When to use: 
  • When using Mac OS X and Windows 2000 or later
  • When working with multiple languages
  • OTF works better for print design, though both will work

REFRESHMENTS

You may be inclined to think that swaying from your brand guidelines is okay every once in a while. And while it might be okay during a very specific event or campaign, we would throw a whole lot of caution to you in all other circumstances. Your colors and shapes and personality become the recognizable essence of your brand in the public eye, and even making subtle changes can compromise the power of your presence.

That being said, your branding will probably grow and change with your company’s culture over time. Your core identity might be timeless, but your messaging may need some updates every once in a while (especially your vision statements. We do hope your brand would meet its goals and have to reevaluate those sometimes). Your visual elements are sure to need some refreshing every once in a while too. Nothing extreme, but maybe a few adjusted colors or photography styles.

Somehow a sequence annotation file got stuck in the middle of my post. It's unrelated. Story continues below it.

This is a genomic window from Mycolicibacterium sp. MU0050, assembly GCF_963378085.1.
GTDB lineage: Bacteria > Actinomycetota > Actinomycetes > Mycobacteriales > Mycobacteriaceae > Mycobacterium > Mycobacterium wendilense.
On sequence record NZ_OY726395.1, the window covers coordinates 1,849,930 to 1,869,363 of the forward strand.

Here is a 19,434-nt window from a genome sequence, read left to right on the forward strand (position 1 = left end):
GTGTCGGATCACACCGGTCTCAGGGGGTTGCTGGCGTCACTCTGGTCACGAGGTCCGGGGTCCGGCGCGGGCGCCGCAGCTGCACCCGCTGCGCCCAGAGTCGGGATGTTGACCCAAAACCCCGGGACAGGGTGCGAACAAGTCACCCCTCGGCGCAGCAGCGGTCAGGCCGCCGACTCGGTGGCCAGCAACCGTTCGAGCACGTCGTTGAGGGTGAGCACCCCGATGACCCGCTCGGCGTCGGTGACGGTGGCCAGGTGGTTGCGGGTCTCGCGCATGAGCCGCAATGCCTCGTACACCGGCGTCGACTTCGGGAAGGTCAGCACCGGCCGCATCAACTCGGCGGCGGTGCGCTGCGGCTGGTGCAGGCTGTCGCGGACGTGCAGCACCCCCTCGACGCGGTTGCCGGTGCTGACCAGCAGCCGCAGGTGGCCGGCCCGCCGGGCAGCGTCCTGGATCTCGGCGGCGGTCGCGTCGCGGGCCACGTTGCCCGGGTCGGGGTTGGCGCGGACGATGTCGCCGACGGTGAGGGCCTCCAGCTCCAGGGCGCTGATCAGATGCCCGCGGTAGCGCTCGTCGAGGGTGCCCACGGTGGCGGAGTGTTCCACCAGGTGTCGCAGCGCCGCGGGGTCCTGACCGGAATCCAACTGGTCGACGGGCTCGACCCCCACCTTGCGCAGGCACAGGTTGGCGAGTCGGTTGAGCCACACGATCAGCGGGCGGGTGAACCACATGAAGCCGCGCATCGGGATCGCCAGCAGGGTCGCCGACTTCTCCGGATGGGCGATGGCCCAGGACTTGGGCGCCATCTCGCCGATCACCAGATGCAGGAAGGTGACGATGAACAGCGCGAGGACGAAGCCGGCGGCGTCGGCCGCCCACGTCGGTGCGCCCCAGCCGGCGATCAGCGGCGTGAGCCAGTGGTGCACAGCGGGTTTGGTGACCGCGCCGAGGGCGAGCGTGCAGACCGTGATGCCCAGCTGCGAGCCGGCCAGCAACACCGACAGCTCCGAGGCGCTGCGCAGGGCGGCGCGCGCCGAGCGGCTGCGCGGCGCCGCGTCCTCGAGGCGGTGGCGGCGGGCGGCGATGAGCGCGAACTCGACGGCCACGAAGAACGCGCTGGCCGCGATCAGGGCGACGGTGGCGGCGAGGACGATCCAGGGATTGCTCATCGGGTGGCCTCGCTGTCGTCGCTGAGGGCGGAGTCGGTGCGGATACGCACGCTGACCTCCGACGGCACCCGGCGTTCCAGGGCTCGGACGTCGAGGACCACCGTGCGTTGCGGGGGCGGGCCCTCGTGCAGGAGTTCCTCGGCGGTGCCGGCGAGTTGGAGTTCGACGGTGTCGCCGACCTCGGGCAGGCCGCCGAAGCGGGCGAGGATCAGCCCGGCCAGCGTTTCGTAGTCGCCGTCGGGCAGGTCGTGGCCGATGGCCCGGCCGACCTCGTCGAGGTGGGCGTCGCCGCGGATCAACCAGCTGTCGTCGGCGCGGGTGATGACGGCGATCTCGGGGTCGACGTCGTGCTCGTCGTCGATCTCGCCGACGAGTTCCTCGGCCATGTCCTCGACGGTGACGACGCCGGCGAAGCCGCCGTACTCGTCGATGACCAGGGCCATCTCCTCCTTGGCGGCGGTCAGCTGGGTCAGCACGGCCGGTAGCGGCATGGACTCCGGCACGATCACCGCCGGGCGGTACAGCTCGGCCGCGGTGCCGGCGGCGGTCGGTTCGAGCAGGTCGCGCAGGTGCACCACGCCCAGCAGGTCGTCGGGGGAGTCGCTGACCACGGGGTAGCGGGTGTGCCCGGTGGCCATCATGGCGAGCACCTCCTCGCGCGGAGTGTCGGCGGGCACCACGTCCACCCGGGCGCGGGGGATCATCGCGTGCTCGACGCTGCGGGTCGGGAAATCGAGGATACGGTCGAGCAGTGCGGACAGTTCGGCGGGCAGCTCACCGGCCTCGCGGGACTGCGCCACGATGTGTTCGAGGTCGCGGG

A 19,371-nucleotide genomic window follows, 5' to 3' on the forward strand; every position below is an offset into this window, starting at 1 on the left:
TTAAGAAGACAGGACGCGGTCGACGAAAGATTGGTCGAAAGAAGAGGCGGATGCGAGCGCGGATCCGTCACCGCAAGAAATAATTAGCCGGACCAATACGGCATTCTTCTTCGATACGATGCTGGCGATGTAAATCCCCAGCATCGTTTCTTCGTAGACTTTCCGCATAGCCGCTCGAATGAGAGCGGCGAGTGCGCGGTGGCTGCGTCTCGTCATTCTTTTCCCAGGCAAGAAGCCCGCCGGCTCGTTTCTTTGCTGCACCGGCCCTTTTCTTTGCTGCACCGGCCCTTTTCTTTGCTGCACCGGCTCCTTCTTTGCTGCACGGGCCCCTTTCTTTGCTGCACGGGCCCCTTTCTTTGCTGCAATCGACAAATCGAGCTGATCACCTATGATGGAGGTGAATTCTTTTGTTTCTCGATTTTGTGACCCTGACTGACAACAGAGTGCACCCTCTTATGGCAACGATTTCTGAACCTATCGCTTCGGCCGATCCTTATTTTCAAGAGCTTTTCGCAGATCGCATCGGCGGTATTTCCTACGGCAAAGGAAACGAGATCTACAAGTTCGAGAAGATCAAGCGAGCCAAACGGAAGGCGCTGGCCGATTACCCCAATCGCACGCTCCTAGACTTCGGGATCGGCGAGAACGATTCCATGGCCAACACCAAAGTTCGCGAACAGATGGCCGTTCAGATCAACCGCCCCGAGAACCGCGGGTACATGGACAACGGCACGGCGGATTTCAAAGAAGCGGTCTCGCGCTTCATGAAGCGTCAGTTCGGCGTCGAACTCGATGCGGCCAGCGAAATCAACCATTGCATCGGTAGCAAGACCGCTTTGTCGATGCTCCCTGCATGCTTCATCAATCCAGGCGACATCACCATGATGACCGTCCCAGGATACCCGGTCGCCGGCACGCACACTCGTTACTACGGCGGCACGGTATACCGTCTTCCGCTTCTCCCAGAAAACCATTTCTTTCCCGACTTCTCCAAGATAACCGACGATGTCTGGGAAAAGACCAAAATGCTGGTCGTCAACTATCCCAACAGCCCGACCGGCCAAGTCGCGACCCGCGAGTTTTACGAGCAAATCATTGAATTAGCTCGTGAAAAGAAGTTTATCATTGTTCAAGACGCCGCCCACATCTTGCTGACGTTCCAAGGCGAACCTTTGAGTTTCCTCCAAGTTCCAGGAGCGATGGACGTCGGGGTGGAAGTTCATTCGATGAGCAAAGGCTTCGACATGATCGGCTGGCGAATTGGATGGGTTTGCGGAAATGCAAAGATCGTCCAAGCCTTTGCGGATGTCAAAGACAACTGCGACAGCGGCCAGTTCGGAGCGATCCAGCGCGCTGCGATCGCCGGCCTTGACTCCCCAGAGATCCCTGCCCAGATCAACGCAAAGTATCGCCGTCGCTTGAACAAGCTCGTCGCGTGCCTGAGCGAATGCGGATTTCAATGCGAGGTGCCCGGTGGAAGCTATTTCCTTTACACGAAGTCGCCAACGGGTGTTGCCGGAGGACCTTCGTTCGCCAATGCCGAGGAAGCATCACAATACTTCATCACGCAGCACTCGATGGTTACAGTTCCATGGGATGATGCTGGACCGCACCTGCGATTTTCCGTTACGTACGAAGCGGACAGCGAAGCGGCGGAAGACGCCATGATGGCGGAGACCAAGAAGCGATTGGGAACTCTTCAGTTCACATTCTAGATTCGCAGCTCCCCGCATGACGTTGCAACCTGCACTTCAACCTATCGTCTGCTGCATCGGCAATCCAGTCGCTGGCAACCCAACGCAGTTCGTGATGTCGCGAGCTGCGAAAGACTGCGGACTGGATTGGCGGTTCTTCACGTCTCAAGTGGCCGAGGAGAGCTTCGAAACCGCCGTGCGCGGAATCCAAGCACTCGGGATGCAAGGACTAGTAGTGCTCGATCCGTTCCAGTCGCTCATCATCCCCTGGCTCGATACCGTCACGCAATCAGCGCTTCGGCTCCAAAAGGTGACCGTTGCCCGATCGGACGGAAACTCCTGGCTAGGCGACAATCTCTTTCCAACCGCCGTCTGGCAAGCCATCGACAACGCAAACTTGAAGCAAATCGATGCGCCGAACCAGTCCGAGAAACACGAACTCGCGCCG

A good rule of thumb would be to check in with your branding every five to ten years. Is it still communicating what you would like it to? Is it still a good representation of your personality? Is it still effective in your industry? 

In any case, whenever changes are made to your brand, they should be clearly defined so that all parties involved still have the resource they need to implement it all well.

THAT’S ALL, FOLKS

A brand guide is a powerful resource that helps you to understand how to engage with the community, visually or personally. 

If you find yourself in need of a branding guide or a refresh, or just have questions, feel free to reach out to us! We want to hear about what you are doing and would love to partner in communicating it to the world.